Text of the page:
A social network strategy to distribute HIV self-test kits
A program in Alameda County, California (a large urban/suburban county), recruited African American MSM, Latino MSM and transgender women as peer recruiters to distribute HIV self-test kits to their friends and networks. Peer recruiters self-identified as having recently had sex with a man and as being comfortable discussing HIV with others. Peer recruiters received a three-hour training session on HIV basics, how HIVST kits work, how to support people who test positive and link them to care, where to direct people for information on HIV confirmatory testing and treatment and how to collect data. Peer recruiters were paid $100 to participate in training. Each peer recruiter was provided with five to eight oral HIV self-test kits and asked to share them with friends who they believed had not tested for HIV in the last year. Peer recruiters received an additional $150 if they distributed at least five tests.15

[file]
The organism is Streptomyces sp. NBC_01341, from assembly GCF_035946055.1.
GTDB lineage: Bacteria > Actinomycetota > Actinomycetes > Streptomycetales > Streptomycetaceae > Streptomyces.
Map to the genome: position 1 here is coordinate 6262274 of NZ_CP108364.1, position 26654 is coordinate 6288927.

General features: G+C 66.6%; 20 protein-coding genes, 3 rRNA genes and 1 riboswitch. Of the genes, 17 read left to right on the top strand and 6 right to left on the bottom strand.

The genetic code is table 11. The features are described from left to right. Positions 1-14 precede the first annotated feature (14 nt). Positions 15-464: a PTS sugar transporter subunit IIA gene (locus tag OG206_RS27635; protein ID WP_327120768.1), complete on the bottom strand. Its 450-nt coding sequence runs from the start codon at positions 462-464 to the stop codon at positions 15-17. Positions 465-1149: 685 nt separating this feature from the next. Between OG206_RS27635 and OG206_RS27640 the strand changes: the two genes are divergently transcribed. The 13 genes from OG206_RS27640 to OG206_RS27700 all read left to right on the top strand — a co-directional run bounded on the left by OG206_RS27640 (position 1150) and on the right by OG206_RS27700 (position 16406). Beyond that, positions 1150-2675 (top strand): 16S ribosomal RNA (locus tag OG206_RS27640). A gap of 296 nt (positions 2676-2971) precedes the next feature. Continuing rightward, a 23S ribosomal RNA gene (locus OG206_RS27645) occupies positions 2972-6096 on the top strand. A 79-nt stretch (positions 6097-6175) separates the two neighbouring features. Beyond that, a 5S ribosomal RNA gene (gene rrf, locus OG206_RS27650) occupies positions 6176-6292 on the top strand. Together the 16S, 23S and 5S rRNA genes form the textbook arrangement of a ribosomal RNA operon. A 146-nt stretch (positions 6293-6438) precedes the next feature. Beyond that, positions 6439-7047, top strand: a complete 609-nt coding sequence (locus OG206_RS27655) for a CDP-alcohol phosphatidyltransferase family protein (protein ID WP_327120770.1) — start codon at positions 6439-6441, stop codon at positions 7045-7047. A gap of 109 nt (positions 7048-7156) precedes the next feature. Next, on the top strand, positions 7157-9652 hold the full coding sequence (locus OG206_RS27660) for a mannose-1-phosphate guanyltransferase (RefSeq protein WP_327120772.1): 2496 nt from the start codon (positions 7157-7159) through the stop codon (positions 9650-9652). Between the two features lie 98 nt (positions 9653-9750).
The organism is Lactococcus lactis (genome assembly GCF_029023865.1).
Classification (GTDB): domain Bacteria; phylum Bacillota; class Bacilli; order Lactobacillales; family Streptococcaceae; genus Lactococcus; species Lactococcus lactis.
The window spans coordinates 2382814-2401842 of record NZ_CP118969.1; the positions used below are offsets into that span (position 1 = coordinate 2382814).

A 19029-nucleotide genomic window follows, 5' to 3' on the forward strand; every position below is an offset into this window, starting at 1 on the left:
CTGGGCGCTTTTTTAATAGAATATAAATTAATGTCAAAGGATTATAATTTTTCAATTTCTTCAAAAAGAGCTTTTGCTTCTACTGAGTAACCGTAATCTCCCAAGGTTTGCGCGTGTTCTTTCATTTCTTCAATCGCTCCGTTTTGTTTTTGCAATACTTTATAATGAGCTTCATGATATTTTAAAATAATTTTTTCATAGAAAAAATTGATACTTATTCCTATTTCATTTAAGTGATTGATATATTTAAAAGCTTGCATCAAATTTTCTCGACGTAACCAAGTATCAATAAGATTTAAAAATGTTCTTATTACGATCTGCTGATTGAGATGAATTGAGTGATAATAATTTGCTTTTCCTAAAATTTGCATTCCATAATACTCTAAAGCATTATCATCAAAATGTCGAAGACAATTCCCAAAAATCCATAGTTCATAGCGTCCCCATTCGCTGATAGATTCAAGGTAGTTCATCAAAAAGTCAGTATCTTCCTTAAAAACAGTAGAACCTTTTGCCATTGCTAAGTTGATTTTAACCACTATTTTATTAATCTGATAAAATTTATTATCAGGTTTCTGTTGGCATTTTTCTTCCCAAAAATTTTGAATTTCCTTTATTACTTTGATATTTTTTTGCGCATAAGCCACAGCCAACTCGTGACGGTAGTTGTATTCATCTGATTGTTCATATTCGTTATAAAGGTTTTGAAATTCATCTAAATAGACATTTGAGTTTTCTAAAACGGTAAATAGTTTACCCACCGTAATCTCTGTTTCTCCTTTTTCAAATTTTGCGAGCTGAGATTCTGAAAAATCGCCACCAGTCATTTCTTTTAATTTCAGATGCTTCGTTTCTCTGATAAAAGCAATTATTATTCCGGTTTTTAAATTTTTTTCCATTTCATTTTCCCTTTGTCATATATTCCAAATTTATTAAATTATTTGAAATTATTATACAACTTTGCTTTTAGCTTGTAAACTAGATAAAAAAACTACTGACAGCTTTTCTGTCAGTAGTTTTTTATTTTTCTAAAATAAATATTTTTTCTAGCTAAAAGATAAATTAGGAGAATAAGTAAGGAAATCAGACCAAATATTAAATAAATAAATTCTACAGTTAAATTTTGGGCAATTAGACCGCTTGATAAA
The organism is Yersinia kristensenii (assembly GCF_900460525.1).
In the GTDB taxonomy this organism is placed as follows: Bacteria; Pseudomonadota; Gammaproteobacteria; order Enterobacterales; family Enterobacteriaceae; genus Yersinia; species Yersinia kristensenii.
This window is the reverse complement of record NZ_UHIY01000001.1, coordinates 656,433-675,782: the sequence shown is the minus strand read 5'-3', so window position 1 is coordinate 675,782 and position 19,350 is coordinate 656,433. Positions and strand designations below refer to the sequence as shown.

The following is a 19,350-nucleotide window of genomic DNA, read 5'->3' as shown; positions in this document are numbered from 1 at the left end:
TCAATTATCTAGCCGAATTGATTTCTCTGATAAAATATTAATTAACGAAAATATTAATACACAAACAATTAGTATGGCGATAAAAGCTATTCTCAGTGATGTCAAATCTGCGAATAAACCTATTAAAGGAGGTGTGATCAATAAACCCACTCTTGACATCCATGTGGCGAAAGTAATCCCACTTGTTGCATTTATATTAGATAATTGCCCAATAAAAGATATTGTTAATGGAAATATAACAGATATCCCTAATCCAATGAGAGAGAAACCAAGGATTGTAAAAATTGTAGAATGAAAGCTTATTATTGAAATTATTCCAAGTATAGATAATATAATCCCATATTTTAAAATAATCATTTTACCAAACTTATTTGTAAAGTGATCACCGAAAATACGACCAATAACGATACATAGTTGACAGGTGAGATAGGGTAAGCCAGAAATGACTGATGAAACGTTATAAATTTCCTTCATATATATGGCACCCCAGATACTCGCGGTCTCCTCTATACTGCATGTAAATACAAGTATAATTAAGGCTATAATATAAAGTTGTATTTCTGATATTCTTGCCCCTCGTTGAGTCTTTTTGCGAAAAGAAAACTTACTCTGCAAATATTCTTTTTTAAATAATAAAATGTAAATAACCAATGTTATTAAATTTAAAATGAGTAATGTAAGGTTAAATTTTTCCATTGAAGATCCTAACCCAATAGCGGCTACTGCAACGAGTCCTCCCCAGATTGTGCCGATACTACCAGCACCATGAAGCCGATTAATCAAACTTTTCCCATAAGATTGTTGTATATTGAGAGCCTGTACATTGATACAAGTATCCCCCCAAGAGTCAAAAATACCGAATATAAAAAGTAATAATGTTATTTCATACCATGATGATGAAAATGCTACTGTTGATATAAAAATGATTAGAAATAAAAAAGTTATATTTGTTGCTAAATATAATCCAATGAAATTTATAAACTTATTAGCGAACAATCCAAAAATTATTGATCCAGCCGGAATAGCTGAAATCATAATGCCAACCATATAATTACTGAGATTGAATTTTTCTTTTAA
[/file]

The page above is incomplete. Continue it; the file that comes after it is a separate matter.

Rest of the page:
A study found that the program reached more people who had not previously tested or had not tested in the past year than a point-of-care testing program in the same community. It also had a significantly higher positivity rate. The observational study took place between January 2016 and March 2017 and involved the completion of an online survey by 114 people who received an HIV self-test kit from a peer recruiter (total of 165 kits distributed). This information was compared with 2015 data from the Alameda County community-based HIV testing program, which focused on providing rapid point-of-care testing to particular populations (e.g., gay men and other MSM). It included venue-based and mobile testing, with testing provided by trained HIV test counsellors.15 The comparison found the following:
- Participants in the HIVST program were significantly less likely to report a previous HIV test (89%) than those in the community-based testing program (94%) and were significantly more likely to report that their last HIV test was more than a year ago (72% versus 21%, respectively).